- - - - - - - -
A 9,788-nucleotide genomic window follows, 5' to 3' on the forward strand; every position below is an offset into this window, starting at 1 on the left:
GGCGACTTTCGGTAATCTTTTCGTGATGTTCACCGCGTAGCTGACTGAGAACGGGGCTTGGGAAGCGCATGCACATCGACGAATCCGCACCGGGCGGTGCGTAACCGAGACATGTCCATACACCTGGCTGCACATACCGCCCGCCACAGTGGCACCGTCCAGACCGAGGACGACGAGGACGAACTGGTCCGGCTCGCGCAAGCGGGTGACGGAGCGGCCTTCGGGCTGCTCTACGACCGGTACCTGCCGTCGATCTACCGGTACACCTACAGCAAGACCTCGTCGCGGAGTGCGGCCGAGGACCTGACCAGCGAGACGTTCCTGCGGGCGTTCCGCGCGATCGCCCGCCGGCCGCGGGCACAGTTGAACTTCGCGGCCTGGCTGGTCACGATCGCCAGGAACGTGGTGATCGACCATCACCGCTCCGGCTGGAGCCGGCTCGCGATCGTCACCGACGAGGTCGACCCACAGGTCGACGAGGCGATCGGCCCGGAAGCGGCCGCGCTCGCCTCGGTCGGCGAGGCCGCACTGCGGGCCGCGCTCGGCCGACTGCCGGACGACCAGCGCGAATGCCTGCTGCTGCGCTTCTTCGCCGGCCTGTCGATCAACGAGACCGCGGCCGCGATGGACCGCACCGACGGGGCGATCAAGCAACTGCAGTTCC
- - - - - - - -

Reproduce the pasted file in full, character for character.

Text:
A 9,788-nucleotide genomic window follows, 5' to 3' on the forward strand; every position below is an offset into this window, starting at 1 on the left:
GGCGACTTTCGGTAATCTTTTCGTGATGTTCACCGCGTAGCTGACTGAGAACGGGGCTTGGGAAGCGCATGCACATCGACGAATCCGCACCGGGCGGTGCGTAACCGAGACATGTCCATACACCTGGCTGCACATACCGCCCGCCACAGTGGCACCGTCCAGACCGAGGACGACGAGGACGAACTGGTCCGGCTCGCGCAAGCGGGTGACGGAGCGGCCTTCGGGCTGCTCTACGACCGGTACCTGCCGTCGATCTACCGGTACACCTACAGCAAGACCTCGTCGCGGAGTGCGGCCGAGGACCTGACCAGCGAGACGTTCCTGCGGGCGTTCCGCGCGATCGCCCGCCGGCCGCGGGCACAGTTGAACTTCGCGGCCTGGCTGGTCACGATCGCCAGGAACGTGGTGATCGACCATCACCGCTCCGGCTGGAGCCGGCTCGCGATCGTCACCGACGAGGTCGACCCACAGGTCGACGAGGCGATCGGCCCGGAAGCGGCCGCGCTCGCCTCGGTCGGCGAGGCCGCACTGCGGGCCGCGCTCGGCCGACTGCCGGACGACCAGCGCGAATGCCTGCTGCTGCGCTTCTTCGCCGGCCTGTCGATCAACGAGACCGCGGCCGCGATGGACCGCACCGACGGGGCGATCAAGCAACTGCAGTTCC